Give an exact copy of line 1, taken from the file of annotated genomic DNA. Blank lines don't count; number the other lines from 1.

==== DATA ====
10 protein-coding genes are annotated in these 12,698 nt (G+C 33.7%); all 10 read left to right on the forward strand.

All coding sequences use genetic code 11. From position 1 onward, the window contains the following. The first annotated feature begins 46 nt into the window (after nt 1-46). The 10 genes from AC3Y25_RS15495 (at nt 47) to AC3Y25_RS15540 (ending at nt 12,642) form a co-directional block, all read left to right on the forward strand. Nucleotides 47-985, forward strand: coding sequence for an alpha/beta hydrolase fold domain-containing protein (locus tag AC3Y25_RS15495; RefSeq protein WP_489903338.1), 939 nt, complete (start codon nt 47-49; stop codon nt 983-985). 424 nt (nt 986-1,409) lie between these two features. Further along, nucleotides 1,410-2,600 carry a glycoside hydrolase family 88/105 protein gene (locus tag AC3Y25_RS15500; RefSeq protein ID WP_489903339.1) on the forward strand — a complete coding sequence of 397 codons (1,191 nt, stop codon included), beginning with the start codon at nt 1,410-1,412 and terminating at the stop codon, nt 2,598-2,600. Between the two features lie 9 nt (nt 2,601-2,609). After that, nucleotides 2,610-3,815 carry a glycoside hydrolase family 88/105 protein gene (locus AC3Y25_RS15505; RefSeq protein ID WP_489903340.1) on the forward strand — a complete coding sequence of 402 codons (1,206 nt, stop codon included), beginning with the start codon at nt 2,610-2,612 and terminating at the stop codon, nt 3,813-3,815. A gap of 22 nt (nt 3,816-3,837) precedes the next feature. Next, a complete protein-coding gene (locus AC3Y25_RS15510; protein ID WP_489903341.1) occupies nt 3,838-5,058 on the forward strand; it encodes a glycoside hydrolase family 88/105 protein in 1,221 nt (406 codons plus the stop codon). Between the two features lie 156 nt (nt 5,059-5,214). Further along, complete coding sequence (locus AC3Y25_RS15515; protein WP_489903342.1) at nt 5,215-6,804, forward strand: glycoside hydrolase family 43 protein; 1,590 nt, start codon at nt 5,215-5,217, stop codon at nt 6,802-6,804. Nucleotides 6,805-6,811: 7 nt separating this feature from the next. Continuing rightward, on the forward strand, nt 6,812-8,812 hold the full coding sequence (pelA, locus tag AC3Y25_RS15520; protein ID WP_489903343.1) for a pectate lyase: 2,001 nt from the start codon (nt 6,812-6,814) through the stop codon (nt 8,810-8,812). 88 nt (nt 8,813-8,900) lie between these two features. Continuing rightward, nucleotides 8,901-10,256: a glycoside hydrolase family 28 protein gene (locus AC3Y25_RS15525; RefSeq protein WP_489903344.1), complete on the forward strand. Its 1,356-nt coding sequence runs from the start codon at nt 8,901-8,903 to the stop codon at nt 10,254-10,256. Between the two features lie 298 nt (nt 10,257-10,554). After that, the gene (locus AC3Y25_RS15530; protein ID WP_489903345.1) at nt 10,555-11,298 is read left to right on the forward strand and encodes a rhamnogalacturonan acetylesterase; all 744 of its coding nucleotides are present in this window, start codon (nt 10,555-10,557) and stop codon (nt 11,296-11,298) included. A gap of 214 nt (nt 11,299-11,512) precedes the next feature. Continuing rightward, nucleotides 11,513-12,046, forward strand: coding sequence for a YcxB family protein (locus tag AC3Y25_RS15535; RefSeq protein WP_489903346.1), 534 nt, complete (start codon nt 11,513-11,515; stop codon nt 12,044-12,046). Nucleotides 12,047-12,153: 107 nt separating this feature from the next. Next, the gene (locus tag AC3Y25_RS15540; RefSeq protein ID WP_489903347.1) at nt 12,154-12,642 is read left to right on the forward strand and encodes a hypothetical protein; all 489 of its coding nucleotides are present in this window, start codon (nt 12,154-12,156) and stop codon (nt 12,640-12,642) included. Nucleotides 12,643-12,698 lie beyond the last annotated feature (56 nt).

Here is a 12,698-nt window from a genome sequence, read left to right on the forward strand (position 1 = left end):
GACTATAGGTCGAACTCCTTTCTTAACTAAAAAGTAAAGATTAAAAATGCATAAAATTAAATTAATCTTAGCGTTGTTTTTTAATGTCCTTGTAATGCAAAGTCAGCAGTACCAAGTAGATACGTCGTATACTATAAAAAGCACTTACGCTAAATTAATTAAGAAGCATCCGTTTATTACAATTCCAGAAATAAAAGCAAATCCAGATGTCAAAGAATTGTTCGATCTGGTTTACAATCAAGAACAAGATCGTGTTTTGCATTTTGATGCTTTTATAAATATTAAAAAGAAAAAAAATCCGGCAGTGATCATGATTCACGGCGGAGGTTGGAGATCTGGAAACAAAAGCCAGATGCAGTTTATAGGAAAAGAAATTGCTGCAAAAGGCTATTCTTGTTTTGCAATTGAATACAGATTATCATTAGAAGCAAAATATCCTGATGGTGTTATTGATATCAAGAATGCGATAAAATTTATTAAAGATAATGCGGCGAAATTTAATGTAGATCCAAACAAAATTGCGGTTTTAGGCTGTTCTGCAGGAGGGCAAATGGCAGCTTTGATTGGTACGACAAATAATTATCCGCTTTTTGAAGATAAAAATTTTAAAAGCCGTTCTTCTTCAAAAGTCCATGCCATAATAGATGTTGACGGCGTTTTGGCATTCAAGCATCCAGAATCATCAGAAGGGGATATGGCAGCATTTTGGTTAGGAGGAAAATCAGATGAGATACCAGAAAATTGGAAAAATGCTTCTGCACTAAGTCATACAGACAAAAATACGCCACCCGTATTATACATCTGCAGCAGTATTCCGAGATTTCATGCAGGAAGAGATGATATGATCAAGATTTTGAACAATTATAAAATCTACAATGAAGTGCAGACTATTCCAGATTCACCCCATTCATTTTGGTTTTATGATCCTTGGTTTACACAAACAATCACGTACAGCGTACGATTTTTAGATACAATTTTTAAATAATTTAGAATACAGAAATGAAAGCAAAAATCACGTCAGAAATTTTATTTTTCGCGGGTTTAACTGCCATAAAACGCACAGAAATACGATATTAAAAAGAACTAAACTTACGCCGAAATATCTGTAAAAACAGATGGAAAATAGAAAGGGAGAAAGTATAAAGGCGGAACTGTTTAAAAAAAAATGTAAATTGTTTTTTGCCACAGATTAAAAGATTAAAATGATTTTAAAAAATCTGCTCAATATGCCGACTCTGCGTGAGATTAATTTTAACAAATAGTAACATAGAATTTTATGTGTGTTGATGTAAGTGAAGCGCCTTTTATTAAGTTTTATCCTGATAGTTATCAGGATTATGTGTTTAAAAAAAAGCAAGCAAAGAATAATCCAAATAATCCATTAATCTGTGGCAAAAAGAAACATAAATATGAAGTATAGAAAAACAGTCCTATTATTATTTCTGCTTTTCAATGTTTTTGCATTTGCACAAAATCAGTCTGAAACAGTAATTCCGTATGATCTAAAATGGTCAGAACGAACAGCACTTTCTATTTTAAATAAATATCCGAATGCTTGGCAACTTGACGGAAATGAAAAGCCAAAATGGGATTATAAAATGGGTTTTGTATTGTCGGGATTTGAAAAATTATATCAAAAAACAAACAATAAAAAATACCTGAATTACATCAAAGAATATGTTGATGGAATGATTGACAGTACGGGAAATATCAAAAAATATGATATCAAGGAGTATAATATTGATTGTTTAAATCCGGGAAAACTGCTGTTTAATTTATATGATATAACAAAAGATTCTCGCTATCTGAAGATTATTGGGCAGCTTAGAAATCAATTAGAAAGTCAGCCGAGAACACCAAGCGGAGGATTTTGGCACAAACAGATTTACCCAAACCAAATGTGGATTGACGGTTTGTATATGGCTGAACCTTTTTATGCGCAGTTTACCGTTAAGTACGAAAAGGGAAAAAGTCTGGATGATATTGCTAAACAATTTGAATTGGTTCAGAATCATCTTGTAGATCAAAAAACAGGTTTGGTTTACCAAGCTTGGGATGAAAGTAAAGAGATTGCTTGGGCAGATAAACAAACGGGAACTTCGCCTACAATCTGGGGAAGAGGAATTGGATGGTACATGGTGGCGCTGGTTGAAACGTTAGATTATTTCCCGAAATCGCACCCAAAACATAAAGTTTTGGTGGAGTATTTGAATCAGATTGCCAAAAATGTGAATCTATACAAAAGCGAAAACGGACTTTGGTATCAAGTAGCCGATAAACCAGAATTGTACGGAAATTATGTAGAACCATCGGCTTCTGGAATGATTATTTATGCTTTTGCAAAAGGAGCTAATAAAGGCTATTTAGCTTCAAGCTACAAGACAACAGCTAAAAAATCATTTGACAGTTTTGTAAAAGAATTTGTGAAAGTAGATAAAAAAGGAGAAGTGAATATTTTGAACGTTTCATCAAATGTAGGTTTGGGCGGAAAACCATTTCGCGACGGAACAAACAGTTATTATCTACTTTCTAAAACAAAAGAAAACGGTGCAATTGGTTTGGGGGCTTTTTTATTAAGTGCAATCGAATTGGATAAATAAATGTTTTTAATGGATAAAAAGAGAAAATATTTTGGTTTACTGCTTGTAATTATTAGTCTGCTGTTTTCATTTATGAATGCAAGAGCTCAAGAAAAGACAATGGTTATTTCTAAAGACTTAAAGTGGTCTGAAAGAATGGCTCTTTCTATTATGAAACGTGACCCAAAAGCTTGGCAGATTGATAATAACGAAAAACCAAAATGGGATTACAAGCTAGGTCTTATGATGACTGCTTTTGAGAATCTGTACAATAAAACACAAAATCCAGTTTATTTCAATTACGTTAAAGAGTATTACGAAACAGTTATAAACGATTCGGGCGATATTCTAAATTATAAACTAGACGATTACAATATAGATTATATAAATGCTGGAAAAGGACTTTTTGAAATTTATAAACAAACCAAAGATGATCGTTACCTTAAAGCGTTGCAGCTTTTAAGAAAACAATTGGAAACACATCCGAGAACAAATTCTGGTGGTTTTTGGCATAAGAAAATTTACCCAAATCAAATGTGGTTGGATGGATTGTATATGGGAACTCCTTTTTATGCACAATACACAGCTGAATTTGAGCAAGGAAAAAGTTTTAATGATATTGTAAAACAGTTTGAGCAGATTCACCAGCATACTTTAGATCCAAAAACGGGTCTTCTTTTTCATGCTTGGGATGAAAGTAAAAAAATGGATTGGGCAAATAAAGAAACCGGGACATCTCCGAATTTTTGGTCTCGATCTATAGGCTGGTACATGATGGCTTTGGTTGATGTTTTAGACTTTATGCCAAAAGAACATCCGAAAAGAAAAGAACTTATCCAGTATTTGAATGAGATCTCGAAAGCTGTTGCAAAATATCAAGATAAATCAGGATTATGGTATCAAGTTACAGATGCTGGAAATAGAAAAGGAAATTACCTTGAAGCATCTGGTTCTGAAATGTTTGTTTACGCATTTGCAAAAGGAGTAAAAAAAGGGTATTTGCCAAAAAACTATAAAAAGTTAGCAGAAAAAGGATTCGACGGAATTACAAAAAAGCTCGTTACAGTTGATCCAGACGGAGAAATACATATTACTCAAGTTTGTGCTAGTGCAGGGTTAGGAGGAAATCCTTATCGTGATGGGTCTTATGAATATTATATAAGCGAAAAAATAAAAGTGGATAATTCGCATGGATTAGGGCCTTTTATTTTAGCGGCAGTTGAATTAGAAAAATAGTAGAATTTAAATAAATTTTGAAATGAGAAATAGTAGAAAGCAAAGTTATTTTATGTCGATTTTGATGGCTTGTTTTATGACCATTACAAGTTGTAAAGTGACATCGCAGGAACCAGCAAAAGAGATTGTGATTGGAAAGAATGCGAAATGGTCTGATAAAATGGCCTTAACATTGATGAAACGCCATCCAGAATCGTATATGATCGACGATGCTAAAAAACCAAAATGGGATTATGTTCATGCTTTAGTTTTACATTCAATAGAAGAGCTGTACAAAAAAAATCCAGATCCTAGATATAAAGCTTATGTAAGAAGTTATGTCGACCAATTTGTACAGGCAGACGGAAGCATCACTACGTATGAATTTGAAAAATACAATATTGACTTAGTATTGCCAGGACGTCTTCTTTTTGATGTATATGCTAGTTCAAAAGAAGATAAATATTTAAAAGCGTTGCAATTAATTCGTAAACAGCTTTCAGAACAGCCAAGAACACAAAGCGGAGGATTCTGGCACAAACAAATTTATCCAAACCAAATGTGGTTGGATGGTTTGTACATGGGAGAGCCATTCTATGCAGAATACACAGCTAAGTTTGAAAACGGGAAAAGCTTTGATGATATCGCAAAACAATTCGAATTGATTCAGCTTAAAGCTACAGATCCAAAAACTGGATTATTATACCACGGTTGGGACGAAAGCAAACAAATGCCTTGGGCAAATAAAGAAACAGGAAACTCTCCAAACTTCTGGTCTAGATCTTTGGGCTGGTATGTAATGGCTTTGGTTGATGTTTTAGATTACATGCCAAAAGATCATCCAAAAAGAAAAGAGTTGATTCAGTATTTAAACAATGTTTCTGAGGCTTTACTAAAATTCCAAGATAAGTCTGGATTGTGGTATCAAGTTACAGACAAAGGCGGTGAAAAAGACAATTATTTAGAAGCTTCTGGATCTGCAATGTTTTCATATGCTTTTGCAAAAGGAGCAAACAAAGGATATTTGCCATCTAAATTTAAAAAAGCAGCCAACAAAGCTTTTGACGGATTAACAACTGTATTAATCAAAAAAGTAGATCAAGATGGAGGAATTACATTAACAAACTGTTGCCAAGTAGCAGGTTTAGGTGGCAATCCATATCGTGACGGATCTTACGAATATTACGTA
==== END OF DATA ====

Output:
10 protein-coding genes are annotated in these 12,698 nt (G+C 33.7%); all 10 read left to right on the forward strand.